How IVF Treatments Have Developed Since The Birth Of The First IVF Baby
The birth of Louise Brown, the world’s first “test-tube baby’’, heralded the beginning of a new age for fertility treatments the world over. In the lead up to her 42nd birthday on the 25th of July, we take a look at how IVF treatments have changed since that landmark day in 1978.
On the day of Louise Brown’s birth, her mother was brought to her Caesarean section via a darkened corridor with only a select few members of the hospital’s staff being aware of the procedure in an effort to avoid unwanted media attention.
IVF births have become relatively commonplace with an estimated 8 million IVF births occurring since Louise Brown’s birth.
Until the mid 1980’s there was no option to freeze eggs or embryos. This meant that women wishing to try subsequent cycles had to undergo the uncomfortable egg collection procedure again.
In the event that an IVF treatment cycle produces more embryos than needed, these can be frozen and used at a later date.
In the early days of IVF women were required to remain hospitalised for most of their treatment cycle with all of their urine being tested so hormone levels could be monitored sufficiently.
Women can continue to lead their lives much as they would normally - with the addition of regular appointments for ultrasounds and blood tests.
With no way to control exactly when ovulation would occur, egg retrievals had to be scheduled exactly 26 hours after hormone monitoring indicated ovulation. This meant that egg retrievals could occur at any time regardless of convenience - even in the middle of the night.
The egg retrieval procedure itself required invasive surgery, with a small incision being made on the abdomen so that a camera and tools could be inserted.
Injectable fertility drugs can be used to control when ovulation will happen. This means that egg retrieval procedures can be scheduled at a convenient time, as well as increasing the chance of success by allowing doctors to have more control of the ovulation process.
The egg retrieval procedure no longer requires invasive surgery, with an ultrasound guided needle being used to retrieve the eggs. This development means that the procedure is less risky and involves a shorter recovery time.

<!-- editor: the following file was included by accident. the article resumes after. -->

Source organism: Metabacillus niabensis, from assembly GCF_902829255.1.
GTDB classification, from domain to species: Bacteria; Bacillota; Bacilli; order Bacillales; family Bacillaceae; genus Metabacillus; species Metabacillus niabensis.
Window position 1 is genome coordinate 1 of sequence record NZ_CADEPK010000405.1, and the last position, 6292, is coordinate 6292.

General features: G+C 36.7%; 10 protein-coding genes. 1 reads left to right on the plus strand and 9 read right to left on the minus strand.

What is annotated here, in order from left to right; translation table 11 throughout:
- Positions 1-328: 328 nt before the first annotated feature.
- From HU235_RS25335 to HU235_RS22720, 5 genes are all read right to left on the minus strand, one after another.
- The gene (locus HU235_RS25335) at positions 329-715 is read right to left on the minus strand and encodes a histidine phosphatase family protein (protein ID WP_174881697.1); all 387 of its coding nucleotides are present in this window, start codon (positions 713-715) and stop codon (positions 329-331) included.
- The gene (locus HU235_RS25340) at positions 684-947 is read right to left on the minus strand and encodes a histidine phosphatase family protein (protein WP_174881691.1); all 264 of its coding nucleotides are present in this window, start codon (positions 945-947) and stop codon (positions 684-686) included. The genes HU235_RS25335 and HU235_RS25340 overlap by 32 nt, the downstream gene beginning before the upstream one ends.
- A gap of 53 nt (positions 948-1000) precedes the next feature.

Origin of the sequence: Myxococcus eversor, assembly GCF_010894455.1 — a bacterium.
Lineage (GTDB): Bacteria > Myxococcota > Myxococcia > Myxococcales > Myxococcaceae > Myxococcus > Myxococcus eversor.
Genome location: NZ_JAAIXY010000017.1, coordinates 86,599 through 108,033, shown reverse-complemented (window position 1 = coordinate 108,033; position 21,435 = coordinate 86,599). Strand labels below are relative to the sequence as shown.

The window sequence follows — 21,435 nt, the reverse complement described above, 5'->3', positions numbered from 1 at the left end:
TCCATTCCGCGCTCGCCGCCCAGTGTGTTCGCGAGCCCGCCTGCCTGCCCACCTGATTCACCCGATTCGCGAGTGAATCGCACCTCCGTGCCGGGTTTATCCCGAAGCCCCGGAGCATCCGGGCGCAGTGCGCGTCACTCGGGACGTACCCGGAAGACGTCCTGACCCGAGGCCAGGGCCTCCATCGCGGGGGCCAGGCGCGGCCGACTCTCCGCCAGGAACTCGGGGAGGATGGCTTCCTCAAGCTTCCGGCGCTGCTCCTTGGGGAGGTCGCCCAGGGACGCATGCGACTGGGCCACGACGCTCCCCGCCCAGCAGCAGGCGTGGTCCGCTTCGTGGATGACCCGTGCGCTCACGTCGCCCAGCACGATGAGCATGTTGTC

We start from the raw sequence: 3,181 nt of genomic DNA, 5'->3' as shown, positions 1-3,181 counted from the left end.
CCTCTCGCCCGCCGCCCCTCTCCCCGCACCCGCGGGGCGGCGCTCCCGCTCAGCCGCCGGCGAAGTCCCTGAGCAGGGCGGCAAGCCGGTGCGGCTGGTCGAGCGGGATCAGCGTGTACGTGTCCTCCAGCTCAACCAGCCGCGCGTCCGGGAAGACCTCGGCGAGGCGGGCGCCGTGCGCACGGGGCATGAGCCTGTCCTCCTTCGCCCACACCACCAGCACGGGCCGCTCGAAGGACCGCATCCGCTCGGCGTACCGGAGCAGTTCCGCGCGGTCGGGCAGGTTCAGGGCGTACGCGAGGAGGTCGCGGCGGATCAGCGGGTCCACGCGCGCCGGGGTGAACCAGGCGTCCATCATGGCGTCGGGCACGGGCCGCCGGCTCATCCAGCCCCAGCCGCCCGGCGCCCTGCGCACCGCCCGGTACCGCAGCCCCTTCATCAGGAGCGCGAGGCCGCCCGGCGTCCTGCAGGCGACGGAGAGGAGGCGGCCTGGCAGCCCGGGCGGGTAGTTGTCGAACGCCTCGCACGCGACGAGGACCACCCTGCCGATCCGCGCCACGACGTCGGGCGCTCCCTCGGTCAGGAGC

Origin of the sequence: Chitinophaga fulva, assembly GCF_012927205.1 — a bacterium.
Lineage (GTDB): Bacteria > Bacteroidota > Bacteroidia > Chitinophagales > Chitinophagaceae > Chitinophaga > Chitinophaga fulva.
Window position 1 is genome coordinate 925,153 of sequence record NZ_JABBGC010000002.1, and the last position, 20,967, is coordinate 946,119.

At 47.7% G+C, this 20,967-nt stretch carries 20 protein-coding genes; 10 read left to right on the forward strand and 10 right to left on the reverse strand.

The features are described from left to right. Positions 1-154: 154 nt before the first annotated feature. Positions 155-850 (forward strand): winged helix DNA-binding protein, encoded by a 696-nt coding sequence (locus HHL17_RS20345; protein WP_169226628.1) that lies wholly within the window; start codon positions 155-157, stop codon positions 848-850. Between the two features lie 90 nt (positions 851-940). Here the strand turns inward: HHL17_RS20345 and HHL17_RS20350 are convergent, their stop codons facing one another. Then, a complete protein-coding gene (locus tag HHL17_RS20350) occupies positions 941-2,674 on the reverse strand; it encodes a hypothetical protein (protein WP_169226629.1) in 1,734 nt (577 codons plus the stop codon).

IVF first became available in Ireland in 1985. At this time there were no financial supports available for patients meaning that the high cost was prohibitive for the majority of the population.
While fertility treatments are still expensive, there are financial supports in place that can help to ease the financial pain. For example, the government offers a tax refund scheme on all healthcare which allows patients to avail of a tax refund of 20% of their treatment cost. The Drugs Payment Scheme can also help to minimise the costs associated with the medication required for IVF treatments with the government absorbing any additional medication costs once an individual or family has spent €124 a month on medication.
Companies are doing their bit to help their employees too, with a number of companies funding or part funding their employees fertility treatments through Carrot.
Access Fertility also offers programmes that fix the cost of treatment with a 100% refund if the treatment is unsuccessful, allowing patients to minimise the potential mounting costs associated with IVF.
The past 42 years have brought about a number of significant developments in the world of fertility treatments and we’re looking forward to seeing what the next 42 will bring. If you are considering fertility treatment, we would love to hear from you, just contact us to find out about the best options for you.